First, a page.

Will Prime Minister Modi keep his word on criminal justice system reform in the country?

Ours is a land of courage, wisdom and sacrifice where there is no room for fear. Every citizen has the fundamental right to express their opinions without any fear in our country.

Illegal arrests and false prosecutions seriously violate human rights. In our society, arrest is a stigma. No one wants to deal with it because it impacts human dignity and reputation in society.

The Supreme Court rightly observed, in Siddharam Satlingappa Metre case, that great ignominy, humiliation and disgrace are attached to the person who is arrested in a case. The arrest carries many serious consequences not only for the accused but for all the family, friends and relations and even for the community.

The court correctly states that most people make no distinction between arrest at a pre-conviction or post-conviction stage. Thus, the police and other law enforcement agencies should exercise their power to arrest people with caution.

There are cases where defendants get bail after spending ten or fifteen years in prison for offenses like NDPS, UAPA, etc. Who will compensate them if they are found guilty of such offences?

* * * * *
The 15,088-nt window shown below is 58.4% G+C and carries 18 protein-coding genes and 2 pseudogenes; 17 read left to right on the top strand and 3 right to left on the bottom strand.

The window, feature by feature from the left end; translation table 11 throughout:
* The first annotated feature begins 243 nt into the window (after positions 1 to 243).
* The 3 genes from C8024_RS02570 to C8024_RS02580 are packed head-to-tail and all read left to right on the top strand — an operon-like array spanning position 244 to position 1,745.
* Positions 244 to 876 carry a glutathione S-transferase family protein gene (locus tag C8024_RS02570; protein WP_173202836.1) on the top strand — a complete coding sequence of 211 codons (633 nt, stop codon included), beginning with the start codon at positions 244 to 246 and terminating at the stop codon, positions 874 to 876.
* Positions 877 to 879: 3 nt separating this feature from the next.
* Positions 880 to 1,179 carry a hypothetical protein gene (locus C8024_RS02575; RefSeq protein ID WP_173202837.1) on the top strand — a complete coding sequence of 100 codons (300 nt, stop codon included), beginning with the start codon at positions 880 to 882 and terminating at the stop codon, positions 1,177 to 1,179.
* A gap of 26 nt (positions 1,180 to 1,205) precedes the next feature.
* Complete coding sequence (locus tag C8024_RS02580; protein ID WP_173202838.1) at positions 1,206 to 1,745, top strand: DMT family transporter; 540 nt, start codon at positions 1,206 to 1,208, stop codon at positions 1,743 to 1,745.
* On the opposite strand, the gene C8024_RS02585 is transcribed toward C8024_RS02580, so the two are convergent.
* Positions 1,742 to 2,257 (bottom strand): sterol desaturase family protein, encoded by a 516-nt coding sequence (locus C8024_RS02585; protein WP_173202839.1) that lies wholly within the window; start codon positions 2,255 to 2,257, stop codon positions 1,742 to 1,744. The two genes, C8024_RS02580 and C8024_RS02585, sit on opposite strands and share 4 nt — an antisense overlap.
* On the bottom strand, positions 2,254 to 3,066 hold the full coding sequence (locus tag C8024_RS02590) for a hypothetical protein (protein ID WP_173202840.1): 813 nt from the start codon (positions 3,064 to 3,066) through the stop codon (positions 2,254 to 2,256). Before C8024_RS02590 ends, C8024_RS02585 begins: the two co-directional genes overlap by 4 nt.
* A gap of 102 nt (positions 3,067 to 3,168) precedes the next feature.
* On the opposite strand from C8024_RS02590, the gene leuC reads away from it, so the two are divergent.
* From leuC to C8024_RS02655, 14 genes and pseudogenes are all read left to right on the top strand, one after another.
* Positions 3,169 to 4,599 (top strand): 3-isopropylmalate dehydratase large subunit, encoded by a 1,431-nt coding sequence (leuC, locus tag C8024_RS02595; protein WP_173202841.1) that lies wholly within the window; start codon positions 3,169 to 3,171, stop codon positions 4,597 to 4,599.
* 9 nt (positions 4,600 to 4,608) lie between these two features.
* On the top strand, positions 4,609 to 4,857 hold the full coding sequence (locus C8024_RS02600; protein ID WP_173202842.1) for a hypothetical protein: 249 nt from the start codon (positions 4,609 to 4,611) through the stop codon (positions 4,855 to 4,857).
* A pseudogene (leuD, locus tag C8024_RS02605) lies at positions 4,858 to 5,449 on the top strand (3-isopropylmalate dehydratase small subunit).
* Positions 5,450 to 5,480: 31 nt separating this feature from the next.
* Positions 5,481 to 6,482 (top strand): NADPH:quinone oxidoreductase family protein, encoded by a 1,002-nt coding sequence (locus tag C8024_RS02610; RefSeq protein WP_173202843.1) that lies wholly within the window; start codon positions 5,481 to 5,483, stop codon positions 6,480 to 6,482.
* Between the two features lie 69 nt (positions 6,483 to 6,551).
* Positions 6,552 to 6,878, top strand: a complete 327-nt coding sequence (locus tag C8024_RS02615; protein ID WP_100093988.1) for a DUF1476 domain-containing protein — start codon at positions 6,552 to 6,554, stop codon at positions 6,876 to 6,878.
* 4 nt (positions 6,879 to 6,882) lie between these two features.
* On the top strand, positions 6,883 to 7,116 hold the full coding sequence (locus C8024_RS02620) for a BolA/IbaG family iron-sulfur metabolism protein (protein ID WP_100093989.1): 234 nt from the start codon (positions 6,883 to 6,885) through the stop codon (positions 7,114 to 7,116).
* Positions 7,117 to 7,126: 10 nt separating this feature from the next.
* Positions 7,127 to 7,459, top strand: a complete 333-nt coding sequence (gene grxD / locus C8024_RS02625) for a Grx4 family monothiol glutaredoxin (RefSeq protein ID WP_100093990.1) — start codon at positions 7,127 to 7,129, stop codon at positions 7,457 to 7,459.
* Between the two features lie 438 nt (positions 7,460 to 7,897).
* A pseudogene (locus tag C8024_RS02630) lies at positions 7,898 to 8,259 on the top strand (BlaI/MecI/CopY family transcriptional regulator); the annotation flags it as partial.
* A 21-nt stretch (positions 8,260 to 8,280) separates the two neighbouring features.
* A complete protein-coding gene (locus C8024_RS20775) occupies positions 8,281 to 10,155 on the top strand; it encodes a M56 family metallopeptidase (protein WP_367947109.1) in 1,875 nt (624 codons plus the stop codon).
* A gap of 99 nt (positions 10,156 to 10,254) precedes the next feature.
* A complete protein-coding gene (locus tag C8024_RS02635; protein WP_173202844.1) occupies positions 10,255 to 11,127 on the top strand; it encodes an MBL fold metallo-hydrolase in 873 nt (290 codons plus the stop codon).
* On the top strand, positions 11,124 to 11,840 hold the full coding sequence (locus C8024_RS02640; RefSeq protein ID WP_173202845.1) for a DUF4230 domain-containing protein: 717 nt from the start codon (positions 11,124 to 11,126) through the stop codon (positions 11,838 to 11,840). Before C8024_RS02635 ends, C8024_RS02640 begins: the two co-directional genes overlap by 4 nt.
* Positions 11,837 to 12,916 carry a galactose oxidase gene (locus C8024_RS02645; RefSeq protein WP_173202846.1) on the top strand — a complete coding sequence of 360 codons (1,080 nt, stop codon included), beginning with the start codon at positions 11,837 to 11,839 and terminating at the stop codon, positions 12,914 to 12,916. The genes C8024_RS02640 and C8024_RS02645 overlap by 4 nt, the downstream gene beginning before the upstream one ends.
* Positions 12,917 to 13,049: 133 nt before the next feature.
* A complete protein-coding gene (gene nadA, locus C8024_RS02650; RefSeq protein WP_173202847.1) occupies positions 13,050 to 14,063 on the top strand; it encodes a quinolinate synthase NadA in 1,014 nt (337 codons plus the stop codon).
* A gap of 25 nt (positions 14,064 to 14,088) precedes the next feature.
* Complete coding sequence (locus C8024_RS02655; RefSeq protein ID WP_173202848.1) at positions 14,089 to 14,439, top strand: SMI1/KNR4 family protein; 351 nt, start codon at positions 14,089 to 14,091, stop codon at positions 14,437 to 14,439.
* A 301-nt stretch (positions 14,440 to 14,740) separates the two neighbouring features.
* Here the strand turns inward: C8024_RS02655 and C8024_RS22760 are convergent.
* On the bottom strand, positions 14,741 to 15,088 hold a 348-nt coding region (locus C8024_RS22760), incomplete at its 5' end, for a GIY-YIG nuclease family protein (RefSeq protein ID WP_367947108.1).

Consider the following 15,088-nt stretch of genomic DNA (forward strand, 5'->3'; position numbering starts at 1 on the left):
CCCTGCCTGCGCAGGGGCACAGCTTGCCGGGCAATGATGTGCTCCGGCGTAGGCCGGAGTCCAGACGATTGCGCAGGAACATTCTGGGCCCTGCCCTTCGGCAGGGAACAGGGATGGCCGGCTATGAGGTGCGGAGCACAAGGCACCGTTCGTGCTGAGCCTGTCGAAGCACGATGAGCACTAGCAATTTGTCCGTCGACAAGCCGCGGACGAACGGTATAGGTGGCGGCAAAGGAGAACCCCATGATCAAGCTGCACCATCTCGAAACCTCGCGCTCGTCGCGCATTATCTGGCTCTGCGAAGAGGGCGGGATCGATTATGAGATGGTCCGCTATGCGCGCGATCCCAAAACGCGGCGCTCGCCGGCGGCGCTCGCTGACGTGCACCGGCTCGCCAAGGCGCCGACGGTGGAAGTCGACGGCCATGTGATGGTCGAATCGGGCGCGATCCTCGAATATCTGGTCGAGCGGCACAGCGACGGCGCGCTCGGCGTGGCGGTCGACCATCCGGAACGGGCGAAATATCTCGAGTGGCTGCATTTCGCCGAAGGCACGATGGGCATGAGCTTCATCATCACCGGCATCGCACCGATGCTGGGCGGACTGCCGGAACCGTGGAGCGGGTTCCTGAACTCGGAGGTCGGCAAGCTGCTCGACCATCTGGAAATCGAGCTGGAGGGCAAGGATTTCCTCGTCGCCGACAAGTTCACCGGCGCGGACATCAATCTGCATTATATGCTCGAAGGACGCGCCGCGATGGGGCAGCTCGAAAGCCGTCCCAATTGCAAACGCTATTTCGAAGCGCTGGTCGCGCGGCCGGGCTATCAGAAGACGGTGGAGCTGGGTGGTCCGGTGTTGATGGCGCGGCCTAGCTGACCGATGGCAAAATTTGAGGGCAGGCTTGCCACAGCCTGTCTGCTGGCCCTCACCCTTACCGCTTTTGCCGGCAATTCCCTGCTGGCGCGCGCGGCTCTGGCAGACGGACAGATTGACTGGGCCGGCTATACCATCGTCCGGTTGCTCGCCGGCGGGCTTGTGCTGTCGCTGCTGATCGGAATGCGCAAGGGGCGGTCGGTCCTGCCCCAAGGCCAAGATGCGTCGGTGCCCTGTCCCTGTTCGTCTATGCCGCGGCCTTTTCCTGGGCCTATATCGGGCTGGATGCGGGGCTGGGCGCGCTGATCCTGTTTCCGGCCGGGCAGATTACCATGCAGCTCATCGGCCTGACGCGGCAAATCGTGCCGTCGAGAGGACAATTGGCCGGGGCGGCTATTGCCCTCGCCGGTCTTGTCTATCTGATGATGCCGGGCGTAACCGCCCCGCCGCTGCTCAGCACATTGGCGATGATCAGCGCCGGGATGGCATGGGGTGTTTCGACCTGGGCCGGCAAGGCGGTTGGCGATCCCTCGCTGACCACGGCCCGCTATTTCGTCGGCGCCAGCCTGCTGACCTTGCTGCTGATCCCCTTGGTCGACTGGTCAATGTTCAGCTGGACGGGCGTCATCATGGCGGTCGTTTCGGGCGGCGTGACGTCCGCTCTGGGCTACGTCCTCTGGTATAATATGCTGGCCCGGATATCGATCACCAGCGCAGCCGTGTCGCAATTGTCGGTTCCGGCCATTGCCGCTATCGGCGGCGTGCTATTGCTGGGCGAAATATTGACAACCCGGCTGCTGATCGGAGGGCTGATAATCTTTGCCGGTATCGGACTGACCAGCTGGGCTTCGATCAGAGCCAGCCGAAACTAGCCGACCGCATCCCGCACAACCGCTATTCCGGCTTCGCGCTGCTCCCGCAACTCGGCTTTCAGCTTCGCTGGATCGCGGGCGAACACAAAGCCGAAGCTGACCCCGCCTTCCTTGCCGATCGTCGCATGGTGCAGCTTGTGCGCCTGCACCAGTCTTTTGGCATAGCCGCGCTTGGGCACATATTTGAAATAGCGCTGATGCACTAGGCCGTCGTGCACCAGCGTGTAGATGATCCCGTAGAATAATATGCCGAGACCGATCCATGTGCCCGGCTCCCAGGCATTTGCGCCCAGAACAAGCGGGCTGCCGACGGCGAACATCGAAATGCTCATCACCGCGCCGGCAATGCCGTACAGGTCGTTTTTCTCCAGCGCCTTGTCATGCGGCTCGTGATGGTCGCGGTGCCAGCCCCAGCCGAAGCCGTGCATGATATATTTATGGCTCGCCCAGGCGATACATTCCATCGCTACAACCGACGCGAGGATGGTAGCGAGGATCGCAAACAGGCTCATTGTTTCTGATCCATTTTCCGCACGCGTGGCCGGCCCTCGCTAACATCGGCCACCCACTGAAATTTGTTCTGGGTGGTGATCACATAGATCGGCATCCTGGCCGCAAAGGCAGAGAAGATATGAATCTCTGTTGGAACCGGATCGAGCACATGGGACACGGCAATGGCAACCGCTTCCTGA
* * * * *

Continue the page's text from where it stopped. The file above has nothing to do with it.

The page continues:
In the case of State of Kerala vs Raneef(2011), the Supreme Court observed that bail applications must be decided quickly. “In deciding bail applications, an important factor that should certainly be taken into consideration by the court is the delay in concluding the trial. This often takes many years, and if the accused is denied bail but ultimately acquitted, who will give back so many years of his life spent in custody? Article 21 of the Constitution, which is the most fundamental of all the fundamental rights of our Constitution, is it not violated in such a case? Of course, this is not the only factor, but it is certainly one of the important factors in deciding whether or not to grant bail,” the Supreme Court had observed.

Time and time again, the Supreme Court has reiterated that bail is the rule and jail the exception and that courts must adjudicate bail applications expeditiously. But the situation is quite different at ground level. Courts, especially lower courts, are reluctant to release defendants on bail and bail applications remain pending for months and years despite Supreme Court instructions issued in many cases.